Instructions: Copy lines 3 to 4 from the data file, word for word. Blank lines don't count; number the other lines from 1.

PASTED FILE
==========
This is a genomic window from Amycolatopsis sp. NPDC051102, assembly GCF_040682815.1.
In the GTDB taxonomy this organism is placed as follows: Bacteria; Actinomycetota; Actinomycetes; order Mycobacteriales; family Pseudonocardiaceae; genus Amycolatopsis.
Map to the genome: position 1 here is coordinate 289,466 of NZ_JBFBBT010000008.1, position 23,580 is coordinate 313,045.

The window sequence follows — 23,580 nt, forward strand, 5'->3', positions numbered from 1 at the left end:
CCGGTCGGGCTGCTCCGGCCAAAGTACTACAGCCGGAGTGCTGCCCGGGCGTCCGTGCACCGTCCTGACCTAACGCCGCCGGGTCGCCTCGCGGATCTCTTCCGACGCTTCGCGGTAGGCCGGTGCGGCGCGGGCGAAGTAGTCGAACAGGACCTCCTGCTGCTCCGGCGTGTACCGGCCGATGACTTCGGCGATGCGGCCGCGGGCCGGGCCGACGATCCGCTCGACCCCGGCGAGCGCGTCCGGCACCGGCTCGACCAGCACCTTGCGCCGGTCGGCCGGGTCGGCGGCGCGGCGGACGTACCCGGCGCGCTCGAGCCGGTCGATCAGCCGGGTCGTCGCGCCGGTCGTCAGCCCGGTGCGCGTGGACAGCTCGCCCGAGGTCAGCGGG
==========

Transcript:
Map to the genome: position 1 here is coordinate 289,466 of NZ_JBFBBT010000008.1, position 23,580 is coordinate 313,045.

The window sequence follows — 23,580 nt, forward strand, 5'->3', positions numbered from 1 at the left end: